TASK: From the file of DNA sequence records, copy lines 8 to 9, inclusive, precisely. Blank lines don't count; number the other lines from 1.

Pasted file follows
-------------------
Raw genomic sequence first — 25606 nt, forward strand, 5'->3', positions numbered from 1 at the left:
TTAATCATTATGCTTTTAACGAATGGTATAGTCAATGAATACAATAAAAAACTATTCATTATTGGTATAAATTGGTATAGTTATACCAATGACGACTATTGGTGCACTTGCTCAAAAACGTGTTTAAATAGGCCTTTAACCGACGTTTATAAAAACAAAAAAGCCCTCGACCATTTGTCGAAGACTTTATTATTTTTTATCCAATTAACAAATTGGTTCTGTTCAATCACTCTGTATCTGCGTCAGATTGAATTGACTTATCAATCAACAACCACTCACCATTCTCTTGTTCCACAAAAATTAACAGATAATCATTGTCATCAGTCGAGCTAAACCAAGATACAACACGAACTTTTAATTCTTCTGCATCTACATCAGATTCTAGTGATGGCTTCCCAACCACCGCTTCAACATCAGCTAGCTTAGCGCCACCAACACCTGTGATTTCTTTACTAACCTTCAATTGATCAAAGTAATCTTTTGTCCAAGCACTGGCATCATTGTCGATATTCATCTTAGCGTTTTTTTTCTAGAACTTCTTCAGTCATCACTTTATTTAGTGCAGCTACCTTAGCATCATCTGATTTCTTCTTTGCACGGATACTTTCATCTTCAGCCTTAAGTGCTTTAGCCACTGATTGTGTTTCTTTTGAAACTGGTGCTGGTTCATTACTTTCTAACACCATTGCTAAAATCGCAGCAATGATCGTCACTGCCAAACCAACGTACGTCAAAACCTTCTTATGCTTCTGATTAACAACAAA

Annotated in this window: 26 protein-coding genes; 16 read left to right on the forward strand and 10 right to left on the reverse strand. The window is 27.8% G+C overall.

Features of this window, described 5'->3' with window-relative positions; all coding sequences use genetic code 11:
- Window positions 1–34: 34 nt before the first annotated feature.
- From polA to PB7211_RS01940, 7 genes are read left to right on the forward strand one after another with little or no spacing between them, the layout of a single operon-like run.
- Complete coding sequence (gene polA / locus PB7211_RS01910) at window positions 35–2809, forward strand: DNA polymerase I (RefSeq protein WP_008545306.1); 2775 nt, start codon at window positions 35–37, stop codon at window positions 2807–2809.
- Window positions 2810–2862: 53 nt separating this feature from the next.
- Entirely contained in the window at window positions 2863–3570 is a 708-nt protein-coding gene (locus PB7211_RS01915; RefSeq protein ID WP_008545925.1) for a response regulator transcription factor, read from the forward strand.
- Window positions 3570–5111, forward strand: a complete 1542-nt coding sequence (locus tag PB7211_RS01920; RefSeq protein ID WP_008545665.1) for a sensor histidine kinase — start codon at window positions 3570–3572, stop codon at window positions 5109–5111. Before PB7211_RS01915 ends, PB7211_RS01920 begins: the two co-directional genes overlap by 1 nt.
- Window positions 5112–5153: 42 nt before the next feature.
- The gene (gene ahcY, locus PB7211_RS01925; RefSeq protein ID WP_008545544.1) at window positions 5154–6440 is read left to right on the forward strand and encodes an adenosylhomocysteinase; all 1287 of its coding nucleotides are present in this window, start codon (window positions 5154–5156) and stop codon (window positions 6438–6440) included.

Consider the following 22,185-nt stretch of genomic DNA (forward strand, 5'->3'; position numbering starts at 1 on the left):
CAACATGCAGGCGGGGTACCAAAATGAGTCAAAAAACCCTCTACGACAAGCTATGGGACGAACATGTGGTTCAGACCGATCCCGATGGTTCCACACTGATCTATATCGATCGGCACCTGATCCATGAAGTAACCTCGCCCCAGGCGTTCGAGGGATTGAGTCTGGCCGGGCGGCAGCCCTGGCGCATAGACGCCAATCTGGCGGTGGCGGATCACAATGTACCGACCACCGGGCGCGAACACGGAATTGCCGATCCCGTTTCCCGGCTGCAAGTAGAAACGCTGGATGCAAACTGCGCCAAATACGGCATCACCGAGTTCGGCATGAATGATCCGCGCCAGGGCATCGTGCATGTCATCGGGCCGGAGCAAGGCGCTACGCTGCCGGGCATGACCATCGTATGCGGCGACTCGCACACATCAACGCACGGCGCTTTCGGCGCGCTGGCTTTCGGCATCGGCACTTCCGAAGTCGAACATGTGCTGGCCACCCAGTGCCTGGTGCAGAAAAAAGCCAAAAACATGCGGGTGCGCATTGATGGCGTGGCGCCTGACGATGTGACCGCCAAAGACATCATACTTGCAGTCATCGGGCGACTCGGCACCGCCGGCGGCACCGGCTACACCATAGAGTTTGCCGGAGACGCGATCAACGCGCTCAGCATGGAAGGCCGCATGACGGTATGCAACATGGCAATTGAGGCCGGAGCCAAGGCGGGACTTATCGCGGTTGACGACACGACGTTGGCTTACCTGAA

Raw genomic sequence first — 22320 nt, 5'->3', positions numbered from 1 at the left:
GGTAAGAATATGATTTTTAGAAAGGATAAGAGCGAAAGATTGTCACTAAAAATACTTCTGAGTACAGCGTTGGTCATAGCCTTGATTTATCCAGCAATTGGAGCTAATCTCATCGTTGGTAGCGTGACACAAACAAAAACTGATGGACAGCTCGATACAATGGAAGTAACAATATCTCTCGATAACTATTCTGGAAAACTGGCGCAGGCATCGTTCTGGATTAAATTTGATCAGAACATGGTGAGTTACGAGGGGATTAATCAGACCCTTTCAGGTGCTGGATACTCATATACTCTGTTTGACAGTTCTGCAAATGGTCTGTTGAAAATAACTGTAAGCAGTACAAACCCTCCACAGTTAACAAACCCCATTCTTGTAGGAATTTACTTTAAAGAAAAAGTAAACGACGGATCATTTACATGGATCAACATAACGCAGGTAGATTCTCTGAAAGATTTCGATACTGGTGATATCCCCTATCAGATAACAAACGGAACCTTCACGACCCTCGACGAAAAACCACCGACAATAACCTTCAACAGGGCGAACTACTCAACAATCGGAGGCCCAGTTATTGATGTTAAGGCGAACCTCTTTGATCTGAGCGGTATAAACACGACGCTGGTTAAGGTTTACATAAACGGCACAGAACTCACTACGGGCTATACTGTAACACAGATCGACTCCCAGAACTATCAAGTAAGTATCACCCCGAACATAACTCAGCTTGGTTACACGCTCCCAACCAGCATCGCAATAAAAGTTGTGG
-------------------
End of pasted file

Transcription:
- Window positions 2810–2862: 53 nt separating this feature from the next.
- Entirely contained in the window at window positions 2863–3570 is a 708-nt protein-coding gene (locus PB7211_RS01915; RefSeq protein ID WP_008545925.1) for a response regulator transcription factor, read from the forward strand.